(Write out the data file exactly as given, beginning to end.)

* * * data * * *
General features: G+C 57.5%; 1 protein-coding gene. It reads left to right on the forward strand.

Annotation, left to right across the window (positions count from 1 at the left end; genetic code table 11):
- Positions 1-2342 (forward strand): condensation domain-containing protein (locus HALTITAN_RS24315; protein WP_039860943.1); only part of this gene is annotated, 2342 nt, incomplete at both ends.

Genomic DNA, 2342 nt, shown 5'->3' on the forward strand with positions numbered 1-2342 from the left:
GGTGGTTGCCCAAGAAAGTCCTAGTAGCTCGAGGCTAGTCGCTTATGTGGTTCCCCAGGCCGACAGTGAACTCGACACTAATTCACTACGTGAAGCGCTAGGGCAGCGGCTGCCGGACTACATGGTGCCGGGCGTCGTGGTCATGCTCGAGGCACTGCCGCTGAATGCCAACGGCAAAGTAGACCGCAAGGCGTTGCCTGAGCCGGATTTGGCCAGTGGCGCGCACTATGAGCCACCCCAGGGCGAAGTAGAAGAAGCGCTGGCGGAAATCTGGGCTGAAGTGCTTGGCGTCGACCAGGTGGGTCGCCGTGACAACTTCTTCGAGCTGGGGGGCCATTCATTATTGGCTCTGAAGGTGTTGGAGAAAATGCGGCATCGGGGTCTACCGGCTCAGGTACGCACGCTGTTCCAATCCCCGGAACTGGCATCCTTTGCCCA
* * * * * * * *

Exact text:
General features: G+C 57.5%; 1 protein-coding gene. It reads left to right on the forward strand.

Annotation, left to right across the window (positions count from 1 at the left end; genetic code table 11):
- Positions 1-2342 (forward strand): condensation domain-containing protein (locus HALTITAN_RS24315; protein WP_039860943.1); only part of this gene is annotated, 2342 nt, incomplete at both ends.

Genomic DNA, 2342 nt, shown 5'->3' on the forward strand with positions numbered 1-2342 from the left:
GGTGGTTGCCCAAGAAAGTCCTAGTAGCTCGAGGCTAGTCGCTTATGTGGTTCCCCAGGCCGACAGTGAACTCGACACTAATTCACTACGTGAAGCGCTAGGGCAGCGGCTGCCGGACTACATGGTGCCGGGCGTCGTGGTCATGCTCGAGGCACTGCCGCTGAATGCCAACGGCAAAGTAGACCGCAAGGCGTTGCCTGAGCCGGATTTGGCCAGTGGCGCGCACTATGAGCCACCCCAGGGCGAAGTAGAAGAAGCGCTGGCGGAAATCTGGGCTGAAGTGCTTGGCGTCGACCAGGTGGGTCGCCGTGACAACTTCTTCGAGCTGGGGGGCCATTCATTATTGGCTCTGAAGGTGTTGGAGAAAATGCGGCATCGGGGTCTACCGGCTCAGGTACGCACGCTGTTCCAATCCCCGGAACTGGCATCCTTTGCCCA